Jacobson's talk is based on a short paper he'd just been editing the galley proofs for; so it should come out soon:

2) Ted Jacobson, 1+1 sector of 3+1 gravity, Class. Quant. Grav. 13 (1996), L1-L6.

Now around this time the Erwin Schroedinger Institute, where the workshop was being held, moved from its comfortable old spot on Pasteurgasse to a more spacious location on Boltzmanngasse, near the physics department. (In Germany the word "Gasse" means "alley", and one might find it disrespectful that Pasteur and Boltzmann have mere alleys named after them, but in Vienna even lots of large streets are called "Gasse", when in Germany they'd be called "Strasse". But then even the word for potato is different in Austria; it's all part of the charm of the place.) The move disrupted the schedule of the talks a bit, and it also seems to have disrupted my note-taking, which gets more sketchy from here on out. Some of the dates below might be a bit off.

Thursday, July 25th - I spoke on "Topological Quantum Field Theory". I am always talking about this on This Week's Finds so I won't bore you with the details. Basically I summarized what is known about BF theory (a particular topological quantum field theory) in dimensions 2, 3, and 4, and the discrete formulation of BF theory where you chop spacetime into simplices and label the edges and so on with spins and the like --- so-called "state sum models". You can read more about this in "week38".

Later that day, Jerzy Lewandowski spoke on "Degenerate Metrics". Being somewhat less degenerate than Ted Jacobson, he spoke about extending general relativity to cases where the inverse metric looks like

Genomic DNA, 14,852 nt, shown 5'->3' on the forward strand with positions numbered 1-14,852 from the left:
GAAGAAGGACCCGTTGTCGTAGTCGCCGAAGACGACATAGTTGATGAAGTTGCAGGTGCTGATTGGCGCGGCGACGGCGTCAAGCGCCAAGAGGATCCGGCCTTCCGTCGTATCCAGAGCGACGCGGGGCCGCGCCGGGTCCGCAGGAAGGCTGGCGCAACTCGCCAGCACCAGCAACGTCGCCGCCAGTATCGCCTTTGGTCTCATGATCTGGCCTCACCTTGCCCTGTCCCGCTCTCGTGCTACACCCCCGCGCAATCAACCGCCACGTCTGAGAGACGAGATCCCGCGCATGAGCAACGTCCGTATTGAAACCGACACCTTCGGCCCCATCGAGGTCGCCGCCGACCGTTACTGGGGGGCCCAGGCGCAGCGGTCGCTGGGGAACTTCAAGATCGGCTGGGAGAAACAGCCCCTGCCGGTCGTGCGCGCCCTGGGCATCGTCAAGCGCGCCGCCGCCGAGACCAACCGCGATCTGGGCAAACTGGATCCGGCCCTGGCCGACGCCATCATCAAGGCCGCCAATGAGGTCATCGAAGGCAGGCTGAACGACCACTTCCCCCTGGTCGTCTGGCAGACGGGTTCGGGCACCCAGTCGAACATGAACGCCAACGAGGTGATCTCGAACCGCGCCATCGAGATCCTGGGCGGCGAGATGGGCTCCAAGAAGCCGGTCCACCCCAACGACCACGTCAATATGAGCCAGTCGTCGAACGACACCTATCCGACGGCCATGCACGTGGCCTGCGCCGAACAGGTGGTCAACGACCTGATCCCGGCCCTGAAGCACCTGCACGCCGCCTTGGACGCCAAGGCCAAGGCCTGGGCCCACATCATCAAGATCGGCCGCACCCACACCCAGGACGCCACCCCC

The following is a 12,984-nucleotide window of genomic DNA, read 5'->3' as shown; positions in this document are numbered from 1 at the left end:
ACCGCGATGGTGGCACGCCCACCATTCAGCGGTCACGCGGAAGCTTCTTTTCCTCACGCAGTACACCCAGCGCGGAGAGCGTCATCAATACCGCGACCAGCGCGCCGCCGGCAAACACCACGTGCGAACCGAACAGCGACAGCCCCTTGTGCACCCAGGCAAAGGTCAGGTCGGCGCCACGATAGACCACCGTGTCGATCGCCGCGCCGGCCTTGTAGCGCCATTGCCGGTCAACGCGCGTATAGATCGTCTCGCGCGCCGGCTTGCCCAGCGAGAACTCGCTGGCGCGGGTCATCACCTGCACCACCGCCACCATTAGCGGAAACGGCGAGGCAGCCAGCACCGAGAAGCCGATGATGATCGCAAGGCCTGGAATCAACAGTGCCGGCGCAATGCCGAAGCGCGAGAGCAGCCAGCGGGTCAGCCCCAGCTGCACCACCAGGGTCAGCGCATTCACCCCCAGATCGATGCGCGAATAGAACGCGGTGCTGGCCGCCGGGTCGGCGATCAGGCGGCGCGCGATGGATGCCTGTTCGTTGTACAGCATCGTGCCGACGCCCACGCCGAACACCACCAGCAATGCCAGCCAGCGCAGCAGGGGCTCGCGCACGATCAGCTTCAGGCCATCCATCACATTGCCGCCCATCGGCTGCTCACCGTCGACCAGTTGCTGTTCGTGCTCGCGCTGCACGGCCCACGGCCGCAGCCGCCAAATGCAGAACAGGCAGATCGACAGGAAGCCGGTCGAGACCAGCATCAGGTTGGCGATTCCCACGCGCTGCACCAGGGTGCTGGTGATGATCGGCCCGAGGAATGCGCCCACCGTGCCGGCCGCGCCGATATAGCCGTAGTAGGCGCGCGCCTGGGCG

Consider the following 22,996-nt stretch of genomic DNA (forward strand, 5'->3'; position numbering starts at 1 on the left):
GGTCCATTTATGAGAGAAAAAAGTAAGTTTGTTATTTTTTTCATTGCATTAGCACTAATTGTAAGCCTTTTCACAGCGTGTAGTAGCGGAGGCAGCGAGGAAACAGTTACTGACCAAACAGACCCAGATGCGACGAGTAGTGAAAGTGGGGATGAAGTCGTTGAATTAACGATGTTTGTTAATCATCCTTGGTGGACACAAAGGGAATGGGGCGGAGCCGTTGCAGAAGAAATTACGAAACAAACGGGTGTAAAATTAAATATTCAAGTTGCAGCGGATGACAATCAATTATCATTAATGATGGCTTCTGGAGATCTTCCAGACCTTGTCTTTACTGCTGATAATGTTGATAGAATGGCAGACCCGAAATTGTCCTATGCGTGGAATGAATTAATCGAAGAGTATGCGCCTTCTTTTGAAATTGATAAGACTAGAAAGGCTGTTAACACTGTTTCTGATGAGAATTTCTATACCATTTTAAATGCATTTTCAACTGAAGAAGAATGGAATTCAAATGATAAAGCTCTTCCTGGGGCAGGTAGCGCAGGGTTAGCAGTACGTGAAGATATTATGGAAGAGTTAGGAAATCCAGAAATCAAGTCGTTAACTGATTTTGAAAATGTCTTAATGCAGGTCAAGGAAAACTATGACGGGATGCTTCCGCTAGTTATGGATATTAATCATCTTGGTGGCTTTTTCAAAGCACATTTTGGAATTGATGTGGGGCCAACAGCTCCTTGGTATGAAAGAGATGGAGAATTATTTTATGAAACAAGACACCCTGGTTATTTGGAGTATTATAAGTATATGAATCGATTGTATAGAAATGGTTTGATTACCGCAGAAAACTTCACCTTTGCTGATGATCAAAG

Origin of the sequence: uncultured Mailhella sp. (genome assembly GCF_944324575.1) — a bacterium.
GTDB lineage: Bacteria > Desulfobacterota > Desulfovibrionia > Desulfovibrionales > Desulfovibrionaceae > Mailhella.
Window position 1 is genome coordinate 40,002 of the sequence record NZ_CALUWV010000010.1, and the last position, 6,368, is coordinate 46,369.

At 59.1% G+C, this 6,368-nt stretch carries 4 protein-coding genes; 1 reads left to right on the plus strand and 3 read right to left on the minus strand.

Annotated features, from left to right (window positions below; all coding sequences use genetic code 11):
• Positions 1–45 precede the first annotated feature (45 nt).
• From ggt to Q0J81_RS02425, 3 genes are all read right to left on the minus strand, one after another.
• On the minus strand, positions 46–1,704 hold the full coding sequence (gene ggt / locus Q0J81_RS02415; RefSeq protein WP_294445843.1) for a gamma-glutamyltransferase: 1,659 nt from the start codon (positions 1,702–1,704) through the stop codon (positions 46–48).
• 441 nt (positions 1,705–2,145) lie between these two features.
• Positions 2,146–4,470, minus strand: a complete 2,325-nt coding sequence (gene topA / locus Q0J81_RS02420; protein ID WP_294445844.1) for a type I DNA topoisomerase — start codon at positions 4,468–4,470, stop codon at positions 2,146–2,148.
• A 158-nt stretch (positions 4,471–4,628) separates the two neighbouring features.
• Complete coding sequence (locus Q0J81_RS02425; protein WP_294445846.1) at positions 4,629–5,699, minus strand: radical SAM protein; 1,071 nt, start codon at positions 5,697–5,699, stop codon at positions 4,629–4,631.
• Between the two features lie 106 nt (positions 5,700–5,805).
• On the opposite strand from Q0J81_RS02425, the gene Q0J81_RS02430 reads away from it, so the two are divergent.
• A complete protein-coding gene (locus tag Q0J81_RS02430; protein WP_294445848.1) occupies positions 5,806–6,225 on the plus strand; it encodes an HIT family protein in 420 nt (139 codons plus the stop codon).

-1  0  0  0
 0  1  0  0
 0  0  1  0 
 0  0  0  0

In other words, where the speed of light is zero only in the z direction. Basically what happens is that spacetime gets foliated with a lot of 3-dimensional slices, and on each one you get the equations of 3-dimensional general relativity.

Friday, July 26th - Thomas Strobl spoke on 2-dimensional gravity. I don't understand his work well enough yet to have anything much to say, but the most interesting thing about it to me is that it allows one to see how quantum groups emerge from the G/G gauged Wess-Zumino-Witten model (a certain 2-dimensional topological quantum field theory), by describing this theory as the quantization of a Poisson σ-model --- a field theory where the fields take values in a Poisson manifold. For more, try:

3) Peter Schaller and Thomas Strobl, A brief introduction to Poisson σ-models, preprint available as hep-th/9507020.

Peter Schaller and Thomas Strobl, Poisson σ-models: a generalization of 2d gravity-Yang-Mills systems, preprint available as hep-th/9411163.